WASHINGTON — President Trump has begun what will be a total withdrawal of U.S. troops from Syria, declaring on Wednesday they have succeeded in their mission to defeat ISIS and were no longer needed in the country.
A decision to pull out completely, confirmed by U.S. officials, coincides with the roughly 2,000 U.S. troops finishing up a campaign to retake territory once held by ISIS militants.
News of a full withdrawal drew immediate criticism from some of Trump’s fellow Republicans, who said that leaving strengthened the hand of Russia and Iran, which both support Syrian President Bashar al Assad.
It may also leave exposed an alliance of Kurdish and Arab militias known as the Syrian Democratic Forces, or SDF, which has been among the most effective against ISIS but is under threat as Turkey weighs a new offensive in Syria.
U.S. commanders on the ground, who have developed strong ties to SDF leaders, had voiced concerns about what a fast withdrawal would mean for the U.S-backed forces and were surprised by the decision, according to U.S. official who spoke to Reuters on condition of anonymity.
“We have defeated ISIS in Syria, my only reason for being there”. Trump tweeted on Wednesday
“We have started returning U.S. troops home as we transition to the next phase of this campaign,” White House spokeswoman Sarah Sanders said in a statement issued after Trump tweeted that “We have defeated ISIS in Syria, my only reason for being there.”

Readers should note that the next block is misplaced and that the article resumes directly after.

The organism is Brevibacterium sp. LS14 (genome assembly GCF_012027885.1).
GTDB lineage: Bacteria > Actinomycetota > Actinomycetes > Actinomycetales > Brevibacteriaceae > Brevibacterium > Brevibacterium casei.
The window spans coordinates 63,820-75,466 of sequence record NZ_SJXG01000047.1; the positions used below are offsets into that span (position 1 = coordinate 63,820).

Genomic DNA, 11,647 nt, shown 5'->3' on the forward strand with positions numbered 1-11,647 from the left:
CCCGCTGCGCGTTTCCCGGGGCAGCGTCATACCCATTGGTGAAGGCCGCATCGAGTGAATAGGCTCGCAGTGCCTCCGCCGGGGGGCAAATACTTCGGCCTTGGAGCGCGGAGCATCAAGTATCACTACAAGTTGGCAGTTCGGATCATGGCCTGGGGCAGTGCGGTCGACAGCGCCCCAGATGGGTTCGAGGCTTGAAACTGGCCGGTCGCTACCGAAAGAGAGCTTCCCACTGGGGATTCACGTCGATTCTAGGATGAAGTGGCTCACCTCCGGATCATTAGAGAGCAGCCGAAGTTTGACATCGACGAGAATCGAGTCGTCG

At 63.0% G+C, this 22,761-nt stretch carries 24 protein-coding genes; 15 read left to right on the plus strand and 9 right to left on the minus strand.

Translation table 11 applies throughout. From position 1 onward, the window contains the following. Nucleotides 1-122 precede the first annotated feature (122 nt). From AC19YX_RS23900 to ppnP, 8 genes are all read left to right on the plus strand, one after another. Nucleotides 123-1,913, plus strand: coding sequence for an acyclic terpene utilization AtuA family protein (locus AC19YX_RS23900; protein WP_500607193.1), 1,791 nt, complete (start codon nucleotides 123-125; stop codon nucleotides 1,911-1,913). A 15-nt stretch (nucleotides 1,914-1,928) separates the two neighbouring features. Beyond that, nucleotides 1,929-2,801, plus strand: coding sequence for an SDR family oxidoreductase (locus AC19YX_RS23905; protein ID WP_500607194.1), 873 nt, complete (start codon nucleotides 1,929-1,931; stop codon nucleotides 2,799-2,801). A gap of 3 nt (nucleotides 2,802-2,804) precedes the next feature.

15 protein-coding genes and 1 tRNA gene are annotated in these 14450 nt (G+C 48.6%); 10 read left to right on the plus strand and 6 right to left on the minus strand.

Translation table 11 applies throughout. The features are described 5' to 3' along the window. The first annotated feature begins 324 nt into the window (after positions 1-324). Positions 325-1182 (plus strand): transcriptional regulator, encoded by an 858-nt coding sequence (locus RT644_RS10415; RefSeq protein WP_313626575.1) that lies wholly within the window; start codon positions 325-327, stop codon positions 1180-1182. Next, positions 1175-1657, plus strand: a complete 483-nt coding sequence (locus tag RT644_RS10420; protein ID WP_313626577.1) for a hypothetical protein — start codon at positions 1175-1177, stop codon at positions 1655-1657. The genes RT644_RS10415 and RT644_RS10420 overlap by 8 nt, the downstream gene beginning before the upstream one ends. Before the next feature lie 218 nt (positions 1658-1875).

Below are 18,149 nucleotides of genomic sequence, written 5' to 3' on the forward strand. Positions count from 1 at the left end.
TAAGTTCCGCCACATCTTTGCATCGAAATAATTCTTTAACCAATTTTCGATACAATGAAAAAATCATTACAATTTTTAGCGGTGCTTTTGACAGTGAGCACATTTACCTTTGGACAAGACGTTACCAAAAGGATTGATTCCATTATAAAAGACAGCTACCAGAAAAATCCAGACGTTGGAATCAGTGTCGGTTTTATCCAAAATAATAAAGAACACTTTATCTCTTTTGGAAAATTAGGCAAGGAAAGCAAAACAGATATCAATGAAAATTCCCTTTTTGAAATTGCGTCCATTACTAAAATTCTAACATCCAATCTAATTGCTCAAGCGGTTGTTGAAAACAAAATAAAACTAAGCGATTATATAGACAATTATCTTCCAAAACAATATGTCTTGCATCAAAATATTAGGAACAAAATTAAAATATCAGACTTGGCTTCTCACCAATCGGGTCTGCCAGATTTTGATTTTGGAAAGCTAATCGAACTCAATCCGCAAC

Trump’s predecessor, Barack Obama, was slow to get involved in Syria’s civil war, fearing being dragged into another open-ended foreign conflict like the one in Afghanistan. Hundreds of thousands of people have been killed and millions have been displaced in Syria with 22 million population.
But in a campaign to defeat ISIS in Syria, Obama ordered air strikes from September 2014 and then troops into the country the following year.
One U.S. official said Washington aimed to withdraw troops within 60 to 100 days and said the U.S. State Department was evacuating all its personnel in Syria within 24 hours. A second official said they could leave even sooner.
Trump is wary of open-ended war
Trump is wary of open-ended foreign conflicts and his decision on Syria raises questions about whether he may also reconsider the U.S. war effort in Afghanistan, where American forces have been fighting since 2001.
Trump reluctantly agreed to a troop increase last year, but U.S. officials have privately acknowledged a sense of urgency and are increasingly focused on securing a peace deal with a resurgent Taliban.
Some of Trump’s Republican allies in Congress railed against the pullout decision. U.S. Senator Lindsey Graham, often a Trump ally but generally a foreign policy hawk, said a withdrawal would have “devastating consequences” for the United States in the region and throughout the world.
“An American withdrawal at this time would be a big win for ISIS, Iran, Bashar al Assad of Syria and Russia,” Graham said in a statement.
The surprise decision also raised eyebrows abroad.
A British defense minister said he strongly disagreed with Trump that ISIS had been defeated in Syria. Israeli Prime Minister Benjamin Netanyahu said Israel would study the decision and would ensure its own security.
In Russia, TASS news agency quoted the Foreign Ministry as saying withdrawing U.S. troops from Syria created prospects for a political settlement.
A complete withdrawal of U.S. troops from Syria would leave a sizeable U.S. military presence in the region, including about 5,200 troops across the border in Iraq. Much of the U.S. campaign in Syria has been waged by warplanes flying out of Qatar and other locations in the Middle East.